Cliff Brubaker-Quality of Life Technology Center - Carnegie Mellon University

Cliff Brubaker

brubaker photo

Health Sciences
University of Pittsburgh
Forbes Tower 4029
412-383-6561
cliffb @ pitt.edu

Clifford E. Brubaker, Ph.D., has served as professor and dean of the School of Health and Rehabilitation Sciences at the University of Pittsburgh since 1991. He is professor of Rehabilitation Science, Neurological Surgery and Regenerative Medicine at the University of Pittsburgh. Professor Brubaker is also adjunct professor at the Xian Jiaotong University, Xian, Peoples Republic of China. He currently serves as academic advisor to the Department of Rehabilitation Science of the Hong Kong Polytechnic University. Professor Brubaker received his Ph.D. degree in 1968 in exercise physiology from the University of Oregon. His scholarly work has been concentrated in biomechanics and rehabilitation engineering at the University of Oregon, University of Virginia (UVA) and University of Pittsburgh (Pitt). He has served as director or co-director of three rehabilitation engineering research centers at UVA and Pitt from 1987 to 2004. Professor Brubaker is a founding member, Fellow and former president of the Rehabilitation Engineering and Assistive Technology Society of North America (RESNA), a founding Fellow of the American Institute for Medical and Biological Engineering (AIMBE) and Fellow in the inaugural class of the Biomedical Engineering Society.
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"I joined the fledgling Rehabilitation Engineering Center at the University of Virginia in 1976 to conduct research on the biomechanics of wheelchair propulsion. In the course of nearly 30 years working in the field of rehabilitation engineering and assistive technology I have experienced the exhilaration of advances in technology that have resulted in life-changing options and opportunities for people with disabilities. I have also experienced disappointment over too many well-intentioned but misguided efforts that have consumed scarce resources without producing meaningful results. Success in the development of technology requires technical competence and imagination, but more important it depends on a thorough appreciation and understanding of disabilities, people with disabilities, environment, costs, regulations, policies and other limiting factors. Some remarkable engineering accomplishments have resulted in dismal failures from lack of awareness and appreciation limitations posed by these factors.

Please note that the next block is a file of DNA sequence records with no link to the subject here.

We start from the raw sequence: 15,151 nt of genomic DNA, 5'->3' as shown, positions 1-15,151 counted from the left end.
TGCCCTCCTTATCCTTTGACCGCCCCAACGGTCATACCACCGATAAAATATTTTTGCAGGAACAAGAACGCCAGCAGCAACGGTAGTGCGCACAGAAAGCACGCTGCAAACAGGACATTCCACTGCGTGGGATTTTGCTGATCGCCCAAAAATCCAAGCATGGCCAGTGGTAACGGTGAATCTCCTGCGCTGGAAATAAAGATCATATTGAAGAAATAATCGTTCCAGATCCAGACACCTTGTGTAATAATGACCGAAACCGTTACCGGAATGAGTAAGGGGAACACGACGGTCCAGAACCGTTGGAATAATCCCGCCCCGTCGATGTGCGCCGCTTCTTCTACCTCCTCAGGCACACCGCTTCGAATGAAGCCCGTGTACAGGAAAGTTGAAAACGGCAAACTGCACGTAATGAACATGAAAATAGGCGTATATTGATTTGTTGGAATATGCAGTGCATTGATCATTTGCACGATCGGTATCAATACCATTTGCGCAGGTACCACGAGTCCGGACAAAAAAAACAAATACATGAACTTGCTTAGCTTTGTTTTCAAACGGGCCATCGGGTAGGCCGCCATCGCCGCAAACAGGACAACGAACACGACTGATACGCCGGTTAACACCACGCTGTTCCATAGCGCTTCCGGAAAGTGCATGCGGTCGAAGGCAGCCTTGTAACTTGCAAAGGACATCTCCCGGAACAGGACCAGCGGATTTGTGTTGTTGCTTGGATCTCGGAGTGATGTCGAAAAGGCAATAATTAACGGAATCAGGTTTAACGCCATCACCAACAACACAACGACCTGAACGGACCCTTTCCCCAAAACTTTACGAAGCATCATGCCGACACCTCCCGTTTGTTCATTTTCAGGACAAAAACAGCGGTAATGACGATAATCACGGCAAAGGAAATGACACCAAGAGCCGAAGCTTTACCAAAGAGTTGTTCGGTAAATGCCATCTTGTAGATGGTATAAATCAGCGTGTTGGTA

I believe that the prospective ERC program is the result of a unique blend of talent and experience that combines the best in engineering, science and technology with consummate understanding and appreciation of the relevant social, cultural, behavioral, regulatory, eco­nomic and environmental considerations. I do not believe that such a program has ever been crafted to address the burgeoning issues of aging and disability. The prestige of an NSF ERC Award for Technology for Quality of Life will constitute a unique and unprecedented level of support and recognition for this field of endeavor."